Norwich City’s path to enlightenment begins at Stoke City
- Credit: Paul Chesterton/Focus Images Ltd
Stoke's windswept Britannia Stadium was an unlikely setting for what felt like an epiphany moment in Norwich City's Premier League season.
It was the day when the fog lifted to reveal a midfield mix that harnessed every attribute you need from raw athleticism to attacking endeavour and goalscoring creation.
Woven around the imposing figures of Alex Tettey, Leroy Fer and Jonny Howson were the answers to many of the questions that have seemingly proved beyond the grasp of the Canaries' top brass at times during an opening month or so of the new campaign which felt like a gruelling slog to be endured.
City looked compact without the ball inside their own territory and wonderfully ambitious in a vibrant first-half to stir the souls of those who have witnessed some abject displays on the road over the last year.
Tettey's deployment in a screening role in front of Norwich's back four was a masterstroke from the manager. The Norwegian's defensive instincts injected a layer of protection that freed Howson to roam forward with a degree of licence most City supporters crave. Howson is a gifted, proactive midfielder capable of scoring goals. To restrict his room for manoeuvre is simply to neuter his undoubted talent to create mischief in opposition territory. Chris Hughton understands the conundrum. This was the day when it looked like he had solved the riddle. Fer's string of influential cameos merely underline the Dutch international is the complete midfielder - capable of matching Tettey's defensive resolution and Howson's attacking endeavour.
In Hughton's new-look system, Fer was the glue that bound; the stitching in the lining to help Norwich strangle Stoke's sporadic attempts to probe for any perceived vulnerability in the visiting ranks.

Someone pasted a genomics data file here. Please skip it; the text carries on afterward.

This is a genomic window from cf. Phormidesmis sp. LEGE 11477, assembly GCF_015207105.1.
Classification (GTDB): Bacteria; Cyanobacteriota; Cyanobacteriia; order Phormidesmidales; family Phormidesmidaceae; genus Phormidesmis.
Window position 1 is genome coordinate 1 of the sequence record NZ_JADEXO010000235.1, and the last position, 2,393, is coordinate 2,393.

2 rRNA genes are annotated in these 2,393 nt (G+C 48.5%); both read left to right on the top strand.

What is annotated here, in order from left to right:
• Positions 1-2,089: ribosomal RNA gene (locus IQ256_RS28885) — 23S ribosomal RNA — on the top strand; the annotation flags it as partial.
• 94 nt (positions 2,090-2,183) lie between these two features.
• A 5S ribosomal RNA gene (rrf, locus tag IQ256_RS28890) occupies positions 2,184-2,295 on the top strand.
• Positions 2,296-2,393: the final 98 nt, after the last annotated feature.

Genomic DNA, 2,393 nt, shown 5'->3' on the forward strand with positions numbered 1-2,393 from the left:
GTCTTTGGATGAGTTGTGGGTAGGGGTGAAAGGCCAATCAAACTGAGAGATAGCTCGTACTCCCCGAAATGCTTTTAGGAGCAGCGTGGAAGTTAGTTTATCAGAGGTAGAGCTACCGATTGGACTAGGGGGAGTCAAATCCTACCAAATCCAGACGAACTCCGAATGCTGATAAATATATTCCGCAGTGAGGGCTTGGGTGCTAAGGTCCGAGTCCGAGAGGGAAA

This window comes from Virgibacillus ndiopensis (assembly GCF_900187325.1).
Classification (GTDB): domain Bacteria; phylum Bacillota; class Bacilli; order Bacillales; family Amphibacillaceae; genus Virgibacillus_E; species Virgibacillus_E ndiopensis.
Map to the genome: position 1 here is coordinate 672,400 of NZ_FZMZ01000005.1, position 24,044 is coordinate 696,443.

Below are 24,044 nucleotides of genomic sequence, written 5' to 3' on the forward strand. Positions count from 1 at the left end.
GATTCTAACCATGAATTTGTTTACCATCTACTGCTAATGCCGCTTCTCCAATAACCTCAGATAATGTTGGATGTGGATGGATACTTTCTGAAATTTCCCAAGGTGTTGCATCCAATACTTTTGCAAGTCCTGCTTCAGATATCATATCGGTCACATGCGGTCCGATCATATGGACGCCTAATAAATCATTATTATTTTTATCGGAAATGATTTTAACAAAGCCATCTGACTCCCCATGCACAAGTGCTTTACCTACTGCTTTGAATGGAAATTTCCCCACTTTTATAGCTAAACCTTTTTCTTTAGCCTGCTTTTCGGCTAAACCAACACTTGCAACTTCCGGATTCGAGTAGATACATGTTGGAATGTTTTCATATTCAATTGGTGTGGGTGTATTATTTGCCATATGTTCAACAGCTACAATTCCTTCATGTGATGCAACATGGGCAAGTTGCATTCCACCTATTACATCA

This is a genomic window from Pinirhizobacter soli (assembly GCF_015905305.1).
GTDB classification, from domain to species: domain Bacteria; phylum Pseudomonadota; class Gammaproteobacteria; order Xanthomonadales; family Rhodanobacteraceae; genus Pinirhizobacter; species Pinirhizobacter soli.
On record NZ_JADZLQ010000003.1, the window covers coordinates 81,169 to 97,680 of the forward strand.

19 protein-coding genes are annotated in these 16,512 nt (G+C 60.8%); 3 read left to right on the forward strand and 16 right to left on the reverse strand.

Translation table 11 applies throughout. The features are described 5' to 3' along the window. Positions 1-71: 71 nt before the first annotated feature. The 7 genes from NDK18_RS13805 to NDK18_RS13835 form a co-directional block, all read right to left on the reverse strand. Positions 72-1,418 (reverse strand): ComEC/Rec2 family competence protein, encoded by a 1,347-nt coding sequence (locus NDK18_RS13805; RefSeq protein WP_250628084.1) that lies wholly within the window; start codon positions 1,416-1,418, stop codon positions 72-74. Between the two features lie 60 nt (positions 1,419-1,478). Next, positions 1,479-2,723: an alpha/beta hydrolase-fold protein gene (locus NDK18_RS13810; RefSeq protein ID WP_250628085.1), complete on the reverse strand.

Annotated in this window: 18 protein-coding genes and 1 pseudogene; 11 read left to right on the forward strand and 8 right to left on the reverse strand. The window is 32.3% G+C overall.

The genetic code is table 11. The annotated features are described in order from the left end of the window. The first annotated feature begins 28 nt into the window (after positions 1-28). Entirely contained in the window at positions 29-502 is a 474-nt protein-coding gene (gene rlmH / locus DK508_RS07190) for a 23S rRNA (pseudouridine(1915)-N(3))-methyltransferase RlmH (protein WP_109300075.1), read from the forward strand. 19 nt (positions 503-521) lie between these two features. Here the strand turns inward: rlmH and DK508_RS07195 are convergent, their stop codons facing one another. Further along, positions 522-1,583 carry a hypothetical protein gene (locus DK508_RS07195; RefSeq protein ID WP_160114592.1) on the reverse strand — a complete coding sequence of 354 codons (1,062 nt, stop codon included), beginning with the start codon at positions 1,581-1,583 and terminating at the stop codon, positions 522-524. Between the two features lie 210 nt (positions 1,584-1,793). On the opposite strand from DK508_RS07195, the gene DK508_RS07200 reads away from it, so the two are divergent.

This was a big day for the manager and his under-pressure players. Adversity has been conquered before under Hughton's stewardship, but City's inconsistencies in the opening weeks of the new season appeared to ratchet up the level of scrutiny.
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Hughton's press conferences in recent times have increasingly carried an underlying sub-plot regarding his own future at Carrow Road; fuelled no doubt by a palpable schism that had started to deepen between swathes of a fanbase frustrated at the slow rate of evolution following a summer transfer outlay of seismic proportions.
On the eve of battle here, Hughton once again reiterated this is a results-business. Norwich's manager has been in the professional game far too long not to realise the price of failure. Victory over Stoke and the manner it was achieved must surely aid the healing process and help repair some of the fractures that had visibly started to appear after defeats at Hull and Tottenham and home to Aston Villa last time out.
The Premier League is too unforgiving an environment not to expect fresh dips and further questions in the months ahead – particularly with Chelsea and Arsenal to come either side of the international break - but those who have rightly criticised City's anaemia during their low spells must applaud the aggressive intent at the Britannia both in team selection and ethos. Hughton rarely betrays any outward emotion but there was a clenched fist salute on the final whistle before the composure returned. City's manager can take plenty of solace from the backing he received on and off the pitch. Norwich's players remain firmly united behind their manager on the evidence of how they overwhelmed a Stoke side now below the Canaries in the Premier League standings despite being feted for an impressive start to life after Tony Pulis.
The narrative that may prevail in certain quarters over coming days is of a home side that fell far below the standards that saw them hold Manchester City in the Potteries last time out.
Stoke unquestionably looked leggy and lethargic for large spells, but Norwich's outstanding central midfield set the tone. Howson plundered at the expense of Asmir Begovic after Ryan Bennett had earlier thundered a close range half-volley against the underside of his bar. Norwich's control in the opening period was invigorating. Fer triggered one flowing counter from the perimeter of his own penalty area that passed through Howson and Anthony Pilkington before Begovic was fortuitously awarded a free-kick after spilling at the feet of Ricky van Wolfswinkel. It was a speed of thought and movement singularly lacking on Humberside or in north London. Norwich must not regress now. A landmark win at the Britannia provides enough circumstantial evidence to suggest City's support can rightly demand more than the slim measures on offer to this point. The attacking dynamism of the first half and the obduracy of the second melded into the perfect away day.
Begovic's one-handed tip over to deny Robert Snodgrass in the closing stages would have merely embellished an afternoon of enlightenment for the Canaries woven around their impressive central midfield axis.